Joe Bradley is a young giant among the select group of heroic American male painters. When I entered his show at Gavin Brown Enterprise, it immediately conjured up De Kooning, Stills, Motherwell, Reinhardt and Noland. In my mind I saw Clement Greenberg nodding in critical approval.
This is Joe Bradley’s second show with Gavin Brown Enterprise. He is 40 years old and paints in a variety of styles. There is currently a feeding frenzy for his work! Recent auction records reflect a healthy respect for the quality of his work. The “11th hour” charity auction headed by Leonardo DiCaprio in New York last month sold a painting of his for $650 thousand USD. Charity auctions tend to fetch higher hammer prices, as 50% over the high estimate qualifies as a tax deduction to the buyer, but even Christies and Sothebys sold paintings this season for 200-400 thousand dollars. As his primary dealer, Phil Grauer of CANADA says, “Joe is a brand you can trust”.
CANADA gave Mr. Bradley his first solo show in New York in 2006. The paintings were large, mostly monochrome panels of stretched painted canvas assembled to look like humans, albeit more robot than humanoid. The paintings were offered for $6,000 and almost no one bought them. However, the work caught the attention of art dealer Javier Peres who gave Mr. Bradley his first solo in Los Angeles the following year. Curator Shamim Momin saw the LA show and invited Mr. Bradley to bring his robots to the 2008 Whitney Biennial. (Bradley agreed but changed up materials for the Biennial making monochrome panels out of stretched vinyl instead of painted canvas.) At the end of 2008 Bradley was scheduled for his second show CANADA and by this time everyone wanted a ‘robot’ painting (which starting selling for $60,000 at auction). Bradley gave them something else entirely –primitive, childlike black oilstick drawings on dirty unprimed canvases called “Schmagoo Paintings”.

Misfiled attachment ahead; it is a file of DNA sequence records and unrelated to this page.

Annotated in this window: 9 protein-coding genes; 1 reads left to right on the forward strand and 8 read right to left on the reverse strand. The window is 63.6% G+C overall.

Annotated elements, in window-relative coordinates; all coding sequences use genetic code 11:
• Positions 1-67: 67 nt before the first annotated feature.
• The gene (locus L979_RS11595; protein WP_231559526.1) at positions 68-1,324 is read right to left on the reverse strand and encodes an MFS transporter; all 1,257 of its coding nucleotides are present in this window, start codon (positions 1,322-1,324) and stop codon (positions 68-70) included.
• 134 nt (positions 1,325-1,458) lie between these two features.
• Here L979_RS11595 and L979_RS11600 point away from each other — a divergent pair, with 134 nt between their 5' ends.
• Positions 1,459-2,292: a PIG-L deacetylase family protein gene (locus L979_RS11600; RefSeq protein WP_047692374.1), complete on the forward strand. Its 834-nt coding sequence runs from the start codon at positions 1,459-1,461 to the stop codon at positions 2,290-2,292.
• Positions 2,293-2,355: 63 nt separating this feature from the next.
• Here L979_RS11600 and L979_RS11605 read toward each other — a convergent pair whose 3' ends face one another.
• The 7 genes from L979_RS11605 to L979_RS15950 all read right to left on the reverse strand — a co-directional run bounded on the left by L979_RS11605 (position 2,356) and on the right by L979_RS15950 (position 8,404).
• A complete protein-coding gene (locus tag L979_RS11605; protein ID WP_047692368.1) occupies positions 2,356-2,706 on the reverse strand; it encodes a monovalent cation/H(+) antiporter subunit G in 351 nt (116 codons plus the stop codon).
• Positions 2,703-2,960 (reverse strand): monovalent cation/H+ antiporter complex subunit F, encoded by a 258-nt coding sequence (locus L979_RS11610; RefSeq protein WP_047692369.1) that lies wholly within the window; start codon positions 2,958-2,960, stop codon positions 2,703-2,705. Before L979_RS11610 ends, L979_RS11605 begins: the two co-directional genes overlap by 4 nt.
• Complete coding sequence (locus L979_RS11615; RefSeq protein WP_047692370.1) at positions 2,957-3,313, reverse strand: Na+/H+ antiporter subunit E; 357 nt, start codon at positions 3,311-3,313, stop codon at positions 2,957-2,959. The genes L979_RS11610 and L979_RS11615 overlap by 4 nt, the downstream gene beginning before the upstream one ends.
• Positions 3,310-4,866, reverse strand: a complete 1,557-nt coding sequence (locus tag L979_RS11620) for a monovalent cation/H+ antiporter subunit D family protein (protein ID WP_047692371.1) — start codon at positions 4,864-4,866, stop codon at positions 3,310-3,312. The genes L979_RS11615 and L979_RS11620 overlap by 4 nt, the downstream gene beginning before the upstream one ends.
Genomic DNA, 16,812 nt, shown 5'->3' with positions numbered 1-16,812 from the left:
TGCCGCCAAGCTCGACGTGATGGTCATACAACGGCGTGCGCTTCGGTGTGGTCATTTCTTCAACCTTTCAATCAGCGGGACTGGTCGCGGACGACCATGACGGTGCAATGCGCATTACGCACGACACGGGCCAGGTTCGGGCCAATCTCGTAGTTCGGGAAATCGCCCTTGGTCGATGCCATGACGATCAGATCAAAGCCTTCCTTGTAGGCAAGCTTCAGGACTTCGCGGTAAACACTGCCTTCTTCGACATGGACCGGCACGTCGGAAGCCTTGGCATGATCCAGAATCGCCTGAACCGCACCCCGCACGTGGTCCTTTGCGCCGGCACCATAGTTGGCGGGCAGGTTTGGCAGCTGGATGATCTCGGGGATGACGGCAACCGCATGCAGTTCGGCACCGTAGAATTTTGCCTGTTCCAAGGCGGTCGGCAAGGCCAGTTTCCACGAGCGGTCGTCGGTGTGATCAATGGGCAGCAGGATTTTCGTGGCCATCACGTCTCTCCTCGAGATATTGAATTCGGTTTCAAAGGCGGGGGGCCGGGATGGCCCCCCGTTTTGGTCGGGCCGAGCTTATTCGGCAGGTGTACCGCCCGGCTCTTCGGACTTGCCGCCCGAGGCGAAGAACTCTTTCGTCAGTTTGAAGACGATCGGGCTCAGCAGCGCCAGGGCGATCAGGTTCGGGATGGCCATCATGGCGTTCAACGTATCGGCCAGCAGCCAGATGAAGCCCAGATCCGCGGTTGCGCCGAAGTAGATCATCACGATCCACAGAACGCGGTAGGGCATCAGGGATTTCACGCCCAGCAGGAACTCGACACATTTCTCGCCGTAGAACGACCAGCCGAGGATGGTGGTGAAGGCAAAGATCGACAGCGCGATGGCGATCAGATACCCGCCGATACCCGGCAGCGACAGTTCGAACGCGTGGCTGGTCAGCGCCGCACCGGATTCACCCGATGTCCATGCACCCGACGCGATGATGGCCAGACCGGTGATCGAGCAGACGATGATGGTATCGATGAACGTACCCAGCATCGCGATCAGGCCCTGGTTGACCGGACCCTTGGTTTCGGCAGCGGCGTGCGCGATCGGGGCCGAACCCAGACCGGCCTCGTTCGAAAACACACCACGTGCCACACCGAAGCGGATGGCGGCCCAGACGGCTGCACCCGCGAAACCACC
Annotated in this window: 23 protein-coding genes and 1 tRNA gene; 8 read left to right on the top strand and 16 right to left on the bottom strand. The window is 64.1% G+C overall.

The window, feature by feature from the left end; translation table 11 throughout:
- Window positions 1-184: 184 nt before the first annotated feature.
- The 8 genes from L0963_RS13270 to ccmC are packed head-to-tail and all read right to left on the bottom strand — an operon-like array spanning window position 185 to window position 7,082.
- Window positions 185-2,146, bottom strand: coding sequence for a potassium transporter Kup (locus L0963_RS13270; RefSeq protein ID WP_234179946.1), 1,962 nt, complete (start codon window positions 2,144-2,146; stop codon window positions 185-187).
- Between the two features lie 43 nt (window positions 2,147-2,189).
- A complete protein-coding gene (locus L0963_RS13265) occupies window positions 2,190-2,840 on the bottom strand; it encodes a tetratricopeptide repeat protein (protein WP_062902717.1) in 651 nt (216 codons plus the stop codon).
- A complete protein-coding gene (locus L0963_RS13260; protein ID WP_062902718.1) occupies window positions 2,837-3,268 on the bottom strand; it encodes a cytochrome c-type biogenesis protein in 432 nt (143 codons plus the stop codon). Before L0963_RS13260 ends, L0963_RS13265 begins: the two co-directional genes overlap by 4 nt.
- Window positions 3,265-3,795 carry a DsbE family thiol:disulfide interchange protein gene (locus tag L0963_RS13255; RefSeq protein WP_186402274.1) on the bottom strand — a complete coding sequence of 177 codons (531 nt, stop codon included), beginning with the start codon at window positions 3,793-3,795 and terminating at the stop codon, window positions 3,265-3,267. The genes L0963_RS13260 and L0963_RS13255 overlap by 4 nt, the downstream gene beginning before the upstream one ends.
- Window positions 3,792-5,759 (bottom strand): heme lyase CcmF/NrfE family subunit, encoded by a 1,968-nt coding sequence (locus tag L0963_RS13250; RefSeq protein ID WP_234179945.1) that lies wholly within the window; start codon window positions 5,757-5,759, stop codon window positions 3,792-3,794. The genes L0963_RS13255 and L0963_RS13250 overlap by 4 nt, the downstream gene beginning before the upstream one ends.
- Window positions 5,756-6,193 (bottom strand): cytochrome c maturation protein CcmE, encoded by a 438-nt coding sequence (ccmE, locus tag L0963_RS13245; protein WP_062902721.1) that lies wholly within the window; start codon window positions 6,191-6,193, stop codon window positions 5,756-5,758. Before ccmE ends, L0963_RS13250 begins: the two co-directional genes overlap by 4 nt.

For his latest body of work at Gavin Brown Enterprise, Mr. Bradley returns to brushing paint on canvas. Although they retain the look and feel previously achieved with his oil stick, the canvases are more filled in and thick in build up. Some are also enormous thanks to the industrial sewing machine Mr. Bradley uses to stitch together pieces of painted canvas into single paintings. We first saw the patchwork paintings in 2012 at Galerie Eva Presenhuber in Zurich where large scale oil stick paintings were sewn together with other large oil stick on canvas paintings to create super large oil stick paintings. The seams create rectilinear panels in the work that bring warm memories of the old robot paintings. Bradley’s most successful patched painting at Gavin Brown is also the sparest – three quarters raw canvas sewn to one quarter bright green splotch. A breathtaking Spring flag.
In a 2011 interview in the Paris review, BRADLEY said “I don’t go into painting with any kind of plan. The ones I am happiest with I have no idea how I arrived at. The best ones are always a real surprise. For most of the paintings I use unprimed canvas and oil paint. I like drawing when the canvas is on the floor, and then I’ll pin it up and see what it looks like on the wall. Sometimes, I turn it over and work on the other side. The nature of the oil paint is that it kind of bleeds through the raw canvas so you have some sort of residual marks seeping through from the other side and influencing the composition.”
While the paintings on view at Gavin Brown enterprise were not physically painted last summer in East Hampton, they clearly reflect the time he spent there, in a house once owned by Elaine De Koonig. Sea, woods and sun are evident in the abundance of yellow, blue and green palette. We are looking at what he was looking at, an inherent energy spiraling within nature. The paint is very energized in a push pull dialectic.
An entire wall at the Gavin Brown show is devoted to Mr Bradley’s charcoal on newsprint drawings – primitive marks on paper that look part comic book, part cave drawing and remind one of the black and white silhouette paintings of 2010 and 2011. Called “Human Form” paintings, the imagery was taken from gifs lifted from an online break dancing manual found on the internet. The contrast of super dark black against pristine white was, again, breathtaking. Those huge humanoid figures in ‘walk like an Egyptian’ poses were total elegance.
Of all of Bradley’s gifts, his greatest is his agency to move without fear through materials and techniques to create whatever is currently tickling his fancy. His show at Gavin Brown is trademark Bradley fearlessness with color and paint, form and abstraction. – I love you madly Joe Bradley!
Words: Lizanne Merrill © Artlyst 2013 Photo: Courtesy Gavin Brown Enterprise ©2013
Until 29 June Gavin Brown’s enterprise 620 Greenwich Street New York NY 10014